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Nor does the author mean to profess by the titlepage, that he is about to condense within his narrow bounds all the inherent demonstrations of the divinity of the New Testament. Those demonstrations are exceedingly numerous; they multiply under every fresh perusal of the Holy Volume ; and he can only select from the inexhaustible storehouse such views as have most forcibly impressed themselves on his own meditations.
The scriptural prophecies, and their stupendous fulfilments, are usually classed in the external department of the christian proofs. Yet the author, irrespective of mere geographical distinctions, would gladly have attempted their discussion, had his limits allowed it. The argument from prophecy is one of the most powerful weapons in the armory of sacred truth. The christian fathers thought it even more conclusive than that founded on miracles ; and it is stronger now than it was when the fathers wrote. It has gathered new confirmation from the lapse of centuries. But it requires a minute exposition of all the predictions of the Old Testament, as well as of the New, and a close historical survey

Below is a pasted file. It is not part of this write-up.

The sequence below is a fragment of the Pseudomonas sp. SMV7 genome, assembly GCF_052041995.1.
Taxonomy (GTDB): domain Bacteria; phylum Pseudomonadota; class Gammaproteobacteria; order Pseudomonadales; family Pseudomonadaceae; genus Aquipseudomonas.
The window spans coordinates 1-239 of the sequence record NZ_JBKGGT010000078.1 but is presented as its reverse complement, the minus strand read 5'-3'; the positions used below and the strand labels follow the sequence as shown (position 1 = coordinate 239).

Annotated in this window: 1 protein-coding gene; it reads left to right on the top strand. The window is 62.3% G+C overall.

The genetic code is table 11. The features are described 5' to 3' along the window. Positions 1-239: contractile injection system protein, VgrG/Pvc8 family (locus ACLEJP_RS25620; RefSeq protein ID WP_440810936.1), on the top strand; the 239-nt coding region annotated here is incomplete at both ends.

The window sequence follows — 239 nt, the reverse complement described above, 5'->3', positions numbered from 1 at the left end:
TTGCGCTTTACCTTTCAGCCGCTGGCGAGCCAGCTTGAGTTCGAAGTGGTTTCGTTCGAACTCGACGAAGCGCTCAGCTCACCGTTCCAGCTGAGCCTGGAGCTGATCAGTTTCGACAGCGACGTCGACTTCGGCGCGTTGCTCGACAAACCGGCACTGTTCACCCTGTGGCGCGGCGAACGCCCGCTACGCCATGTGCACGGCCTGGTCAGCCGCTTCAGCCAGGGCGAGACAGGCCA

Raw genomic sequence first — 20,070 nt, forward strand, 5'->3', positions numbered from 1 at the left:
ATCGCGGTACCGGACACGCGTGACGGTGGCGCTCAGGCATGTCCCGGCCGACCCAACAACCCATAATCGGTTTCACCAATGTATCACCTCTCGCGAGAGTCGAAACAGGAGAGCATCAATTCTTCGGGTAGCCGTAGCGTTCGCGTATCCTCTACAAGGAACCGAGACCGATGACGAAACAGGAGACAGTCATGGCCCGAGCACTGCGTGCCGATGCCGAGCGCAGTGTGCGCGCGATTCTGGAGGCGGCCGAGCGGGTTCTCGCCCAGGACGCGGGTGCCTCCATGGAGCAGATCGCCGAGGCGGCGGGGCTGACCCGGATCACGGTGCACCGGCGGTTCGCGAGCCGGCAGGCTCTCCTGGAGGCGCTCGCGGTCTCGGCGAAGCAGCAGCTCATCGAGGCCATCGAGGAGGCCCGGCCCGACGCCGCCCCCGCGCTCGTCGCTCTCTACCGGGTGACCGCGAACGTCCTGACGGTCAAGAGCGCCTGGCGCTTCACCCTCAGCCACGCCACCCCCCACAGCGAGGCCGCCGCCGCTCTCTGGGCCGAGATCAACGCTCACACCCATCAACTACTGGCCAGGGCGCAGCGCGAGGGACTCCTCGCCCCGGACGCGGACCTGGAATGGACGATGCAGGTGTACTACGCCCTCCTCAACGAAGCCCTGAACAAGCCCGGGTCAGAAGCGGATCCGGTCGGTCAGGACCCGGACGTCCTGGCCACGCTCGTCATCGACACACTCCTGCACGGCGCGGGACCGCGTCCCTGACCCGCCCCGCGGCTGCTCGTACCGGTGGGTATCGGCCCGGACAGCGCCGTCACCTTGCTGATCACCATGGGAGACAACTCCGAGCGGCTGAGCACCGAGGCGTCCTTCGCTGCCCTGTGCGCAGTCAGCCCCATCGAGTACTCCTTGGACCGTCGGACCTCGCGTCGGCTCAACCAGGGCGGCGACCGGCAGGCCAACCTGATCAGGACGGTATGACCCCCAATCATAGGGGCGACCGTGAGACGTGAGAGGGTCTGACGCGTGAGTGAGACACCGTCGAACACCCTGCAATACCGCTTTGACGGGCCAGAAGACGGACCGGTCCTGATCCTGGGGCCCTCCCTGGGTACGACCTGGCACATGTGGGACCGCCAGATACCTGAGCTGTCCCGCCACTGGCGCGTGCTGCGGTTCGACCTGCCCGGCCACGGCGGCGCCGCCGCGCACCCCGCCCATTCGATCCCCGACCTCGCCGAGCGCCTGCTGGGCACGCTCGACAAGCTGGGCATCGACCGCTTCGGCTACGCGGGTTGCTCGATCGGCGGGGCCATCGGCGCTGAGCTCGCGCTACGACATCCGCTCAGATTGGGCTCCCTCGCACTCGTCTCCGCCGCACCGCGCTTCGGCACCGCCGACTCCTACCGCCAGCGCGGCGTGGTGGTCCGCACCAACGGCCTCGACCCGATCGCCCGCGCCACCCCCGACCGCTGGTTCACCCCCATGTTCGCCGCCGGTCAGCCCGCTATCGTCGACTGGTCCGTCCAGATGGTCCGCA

of their wonderful accomplishments, perfected and progressive. The subject would supply ample materials for an independent work of no inconsiderable length. Had the author attempted to abridge it within his brief essay, he would, by mutilating, have rendered powerless, so far as in him lay, the mighty argument founded on prophecy fulfilled.